Happy New Year and happy gardening!
If you would like details of getting involved then please get in touch via the contacts us page (hit the button below).
If you’ve been spending a few minutes some mornings lately scraping ice off windscreens and waiting for your car to warmup before setting off up the road, spare a thought for our honeybees. While all other bees, wasps, ladybirds, etc. have hidden themselves away to hibernate, our honeybees are still awake and still working. Workers will be clustering together around their Queen; some workers are designated ‘heater bees’, dislocating their wings to vibrate the wing muscles and thereby creating heat in cells around the cluster. Some workers will take advantage of some winter sunshine to go out to forage on any available flowers, looking for fresh pollen to supply the colony with their protein foodstuff to go with their stored honey (their carbohydrate food). And they will need to go out on ‘cleansing’ flights from time to time.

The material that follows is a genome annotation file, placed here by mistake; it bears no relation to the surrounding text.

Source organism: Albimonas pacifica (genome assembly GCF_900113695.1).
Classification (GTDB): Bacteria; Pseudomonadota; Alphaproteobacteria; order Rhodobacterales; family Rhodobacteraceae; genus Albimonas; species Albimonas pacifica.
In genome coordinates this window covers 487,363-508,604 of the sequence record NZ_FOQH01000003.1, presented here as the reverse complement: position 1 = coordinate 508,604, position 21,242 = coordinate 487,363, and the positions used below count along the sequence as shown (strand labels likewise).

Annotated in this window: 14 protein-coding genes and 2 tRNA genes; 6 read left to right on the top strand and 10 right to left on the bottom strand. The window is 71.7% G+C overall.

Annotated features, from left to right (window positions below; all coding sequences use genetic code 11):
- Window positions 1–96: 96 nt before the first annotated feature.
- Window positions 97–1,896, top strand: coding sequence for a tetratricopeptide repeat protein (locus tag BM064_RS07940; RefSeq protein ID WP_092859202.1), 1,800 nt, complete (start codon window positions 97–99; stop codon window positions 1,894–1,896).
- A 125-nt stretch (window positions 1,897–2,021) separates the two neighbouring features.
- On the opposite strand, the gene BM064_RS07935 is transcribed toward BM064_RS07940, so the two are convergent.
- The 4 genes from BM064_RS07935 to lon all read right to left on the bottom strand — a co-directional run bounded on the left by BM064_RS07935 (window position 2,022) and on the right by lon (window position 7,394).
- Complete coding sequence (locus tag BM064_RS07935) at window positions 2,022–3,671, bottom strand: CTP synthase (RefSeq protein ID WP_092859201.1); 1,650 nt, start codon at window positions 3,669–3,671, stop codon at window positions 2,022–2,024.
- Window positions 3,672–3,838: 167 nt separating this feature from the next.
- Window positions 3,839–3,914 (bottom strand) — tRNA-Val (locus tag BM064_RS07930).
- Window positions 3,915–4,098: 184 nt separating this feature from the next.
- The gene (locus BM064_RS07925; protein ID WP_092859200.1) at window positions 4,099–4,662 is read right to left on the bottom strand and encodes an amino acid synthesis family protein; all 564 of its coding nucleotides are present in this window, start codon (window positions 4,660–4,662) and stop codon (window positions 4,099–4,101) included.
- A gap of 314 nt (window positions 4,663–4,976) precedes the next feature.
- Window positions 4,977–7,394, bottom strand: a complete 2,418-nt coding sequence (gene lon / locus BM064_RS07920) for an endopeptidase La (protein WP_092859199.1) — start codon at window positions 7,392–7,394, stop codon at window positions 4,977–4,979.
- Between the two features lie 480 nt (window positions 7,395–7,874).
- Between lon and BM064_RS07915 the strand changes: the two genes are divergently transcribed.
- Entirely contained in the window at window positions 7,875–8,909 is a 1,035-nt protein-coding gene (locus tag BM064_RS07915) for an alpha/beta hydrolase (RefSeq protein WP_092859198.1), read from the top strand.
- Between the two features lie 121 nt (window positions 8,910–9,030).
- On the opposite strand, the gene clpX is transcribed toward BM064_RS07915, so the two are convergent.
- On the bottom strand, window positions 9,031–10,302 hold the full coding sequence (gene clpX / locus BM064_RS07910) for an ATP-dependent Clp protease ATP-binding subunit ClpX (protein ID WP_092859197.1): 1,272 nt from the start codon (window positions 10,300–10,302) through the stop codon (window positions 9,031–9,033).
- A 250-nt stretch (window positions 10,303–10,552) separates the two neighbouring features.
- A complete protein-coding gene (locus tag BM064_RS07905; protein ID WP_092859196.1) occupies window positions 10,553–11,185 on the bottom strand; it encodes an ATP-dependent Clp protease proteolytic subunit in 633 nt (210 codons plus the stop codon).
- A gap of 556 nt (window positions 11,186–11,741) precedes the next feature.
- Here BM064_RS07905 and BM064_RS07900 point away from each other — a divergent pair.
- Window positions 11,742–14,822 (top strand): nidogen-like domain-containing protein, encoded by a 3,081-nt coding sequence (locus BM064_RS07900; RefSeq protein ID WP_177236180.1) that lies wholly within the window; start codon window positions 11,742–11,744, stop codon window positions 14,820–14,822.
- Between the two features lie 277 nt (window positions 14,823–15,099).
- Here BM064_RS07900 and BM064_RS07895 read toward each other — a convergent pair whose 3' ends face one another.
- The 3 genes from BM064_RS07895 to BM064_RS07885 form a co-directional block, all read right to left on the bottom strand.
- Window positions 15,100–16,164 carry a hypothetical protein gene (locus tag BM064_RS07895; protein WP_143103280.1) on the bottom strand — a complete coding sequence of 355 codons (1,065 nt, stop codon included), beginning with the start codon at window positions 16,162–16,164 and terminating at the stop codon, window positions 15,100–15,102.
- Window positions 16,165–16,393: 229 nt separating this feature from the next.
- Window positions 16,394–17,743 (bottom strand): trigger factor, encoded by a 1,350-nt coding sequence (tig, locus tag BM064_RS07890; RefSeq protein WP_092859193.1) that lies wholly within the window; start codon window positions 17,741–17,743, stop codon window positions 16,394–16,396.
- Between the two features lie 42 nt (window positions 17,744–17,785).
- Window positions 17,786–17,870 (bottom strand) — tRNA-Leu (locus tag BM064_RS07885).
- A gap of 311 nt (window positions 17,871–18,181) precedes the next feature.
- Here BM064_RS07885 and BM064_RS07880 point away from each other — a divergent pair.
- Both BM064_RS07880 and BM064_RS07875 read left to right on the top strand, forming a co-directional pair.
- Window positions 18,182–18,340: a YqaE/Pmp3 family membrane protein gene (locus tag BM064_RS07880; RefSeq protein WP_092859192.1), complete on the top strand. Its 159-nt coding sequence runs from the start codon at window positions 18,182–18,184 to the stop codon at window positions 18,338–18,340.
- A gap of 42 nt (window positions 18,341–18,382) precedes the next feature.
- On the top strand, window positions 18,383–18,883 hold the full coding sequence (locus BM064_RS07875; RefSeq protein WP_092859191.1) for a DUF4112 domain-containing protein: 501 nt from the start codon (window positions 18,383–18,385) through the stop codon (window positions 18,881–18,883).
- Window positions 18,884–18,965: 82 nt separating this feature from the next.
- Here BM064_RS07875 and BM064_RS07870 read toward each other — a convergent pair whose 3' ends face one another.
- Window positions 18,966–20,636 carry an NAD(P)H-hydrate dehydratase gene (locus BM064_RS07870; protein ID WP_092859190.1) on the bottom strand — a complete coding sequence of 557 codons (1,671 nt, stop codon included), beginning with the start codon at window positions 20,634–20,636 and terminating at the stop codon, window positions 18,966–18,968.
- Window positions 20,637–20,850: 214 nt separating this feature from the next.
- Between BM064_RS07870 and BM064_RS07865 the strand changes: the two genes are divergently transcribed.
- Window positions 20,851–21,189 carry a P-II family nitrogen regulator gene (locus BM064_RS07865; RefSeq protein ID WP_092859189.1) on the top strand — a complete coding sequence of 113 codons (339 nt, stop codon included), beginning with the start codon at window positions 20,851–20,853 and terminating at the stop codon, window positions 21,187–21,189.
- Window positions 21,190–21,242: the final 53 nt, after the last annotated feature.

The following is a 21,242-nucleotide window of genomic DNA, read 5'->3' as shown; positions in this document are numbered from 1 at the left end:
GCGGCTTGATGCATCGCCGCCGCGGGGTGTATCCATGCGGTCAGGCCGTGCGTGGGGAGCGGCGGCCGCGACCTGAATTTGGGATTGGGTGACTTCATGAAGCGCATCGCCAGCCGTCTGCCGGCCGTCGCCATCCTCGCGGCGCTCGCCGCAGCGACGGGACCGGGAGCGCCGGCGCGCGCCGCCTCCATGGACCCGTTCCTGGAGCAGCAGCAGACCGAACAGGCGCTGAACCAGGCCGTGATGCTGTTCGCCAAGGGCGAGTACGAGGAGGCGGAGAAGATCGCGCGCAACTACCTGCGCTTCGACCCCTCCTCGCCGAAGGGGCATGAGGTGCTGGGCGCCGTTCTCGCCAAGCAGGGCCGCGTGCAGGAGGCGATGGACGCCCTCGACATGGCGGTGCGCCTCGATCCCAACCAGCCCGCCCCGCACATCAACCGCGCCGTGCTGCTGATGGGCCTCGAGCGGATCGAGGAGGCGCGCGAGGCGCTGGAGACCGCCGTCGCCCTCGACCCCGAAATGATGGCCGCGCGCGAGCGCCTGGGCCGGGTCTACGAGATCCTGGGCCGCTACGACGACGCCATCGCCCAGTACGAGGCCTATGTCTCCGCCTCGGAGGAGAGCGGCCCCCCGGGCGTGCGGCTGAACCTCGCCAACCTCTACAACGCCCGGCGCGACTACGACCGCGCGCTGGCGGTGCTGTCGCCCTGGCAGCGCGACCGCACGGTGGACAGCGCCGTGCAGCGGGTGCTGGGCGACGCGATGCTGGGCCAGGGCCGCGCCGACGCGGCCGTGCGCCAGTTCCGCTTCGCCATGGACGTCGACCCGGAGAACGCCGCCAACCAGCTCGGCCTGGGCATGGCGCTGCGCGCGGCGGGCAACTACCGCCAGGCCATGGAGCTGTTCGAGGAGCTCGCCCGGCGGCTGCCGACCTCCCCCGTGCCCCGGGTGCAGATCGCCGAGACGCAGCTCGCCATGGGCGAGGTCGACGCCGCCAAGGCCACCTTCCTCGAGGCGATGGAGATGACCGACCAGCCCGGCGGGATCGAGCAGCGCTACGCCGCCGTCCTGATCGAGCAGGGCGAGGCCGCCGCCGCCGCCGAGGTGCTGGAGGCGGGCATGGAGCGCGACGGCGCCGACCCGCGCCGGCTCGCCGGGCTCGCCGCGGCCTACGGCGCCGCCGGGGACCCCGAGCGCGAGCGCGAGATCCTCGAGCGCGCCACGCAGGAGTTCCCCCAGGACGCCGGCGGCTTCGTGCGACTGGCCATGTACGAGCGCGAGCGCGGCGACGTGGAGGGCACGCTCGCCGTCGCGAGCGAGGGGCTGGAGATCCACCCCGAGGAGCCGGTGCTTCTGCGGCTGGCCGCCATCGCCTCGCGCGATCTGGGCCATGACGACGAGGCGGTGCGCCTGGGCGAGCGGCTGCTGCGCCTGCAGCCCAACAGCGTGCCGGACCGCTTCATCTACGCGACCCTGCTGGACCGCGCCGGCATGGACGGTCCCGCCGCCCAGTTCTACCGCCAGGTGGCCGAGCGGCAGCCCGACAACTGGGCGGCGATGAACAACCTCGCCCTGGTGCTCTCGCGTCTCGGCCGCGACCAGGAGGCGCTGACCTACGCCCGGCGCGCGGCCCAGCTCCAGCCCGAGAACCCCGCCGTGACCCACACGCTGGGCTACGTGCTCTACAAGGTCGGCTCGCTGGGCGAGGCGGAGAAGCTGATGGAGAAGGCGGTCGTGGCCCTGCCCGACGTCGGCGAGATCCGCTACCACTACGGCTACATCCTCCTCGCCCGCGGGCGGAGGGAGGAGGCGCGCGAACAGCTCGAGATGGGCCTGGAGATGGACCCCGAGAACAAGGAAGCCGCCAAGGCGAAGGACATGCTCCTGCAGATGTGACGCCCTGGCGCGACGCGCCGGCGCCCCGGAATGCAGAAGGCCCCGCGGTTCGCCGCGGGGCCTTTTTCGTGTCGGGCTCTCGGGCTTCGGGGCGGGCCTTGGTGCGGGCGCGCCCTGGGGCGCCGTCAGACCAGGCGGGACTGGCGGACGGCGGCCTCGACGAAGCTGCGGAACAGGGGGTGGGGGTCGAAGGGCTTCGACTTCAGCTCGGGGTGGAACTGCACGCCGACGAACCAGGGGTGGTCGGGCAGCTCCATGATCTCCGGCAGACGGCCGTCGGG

Chris and I have had plenty to do. We do have to disturb the colonies again before the winter really closes in. We have to remove the varroa treatment strips from the hives but need to wait for a window of opportunity when the temperatures rise a little into double figures and the rain stays away, and we want to replace some stored honey frames under the hives for the workers to access when the weather prevents them from flying. There is equipment to clean up and store away for Spring. All the honey we have extracted is now jarred, labelled and ready for sale. Hives need to be readied for winter. This involves
· protecting them from woodpecker attack by placing chicken wire round each hive,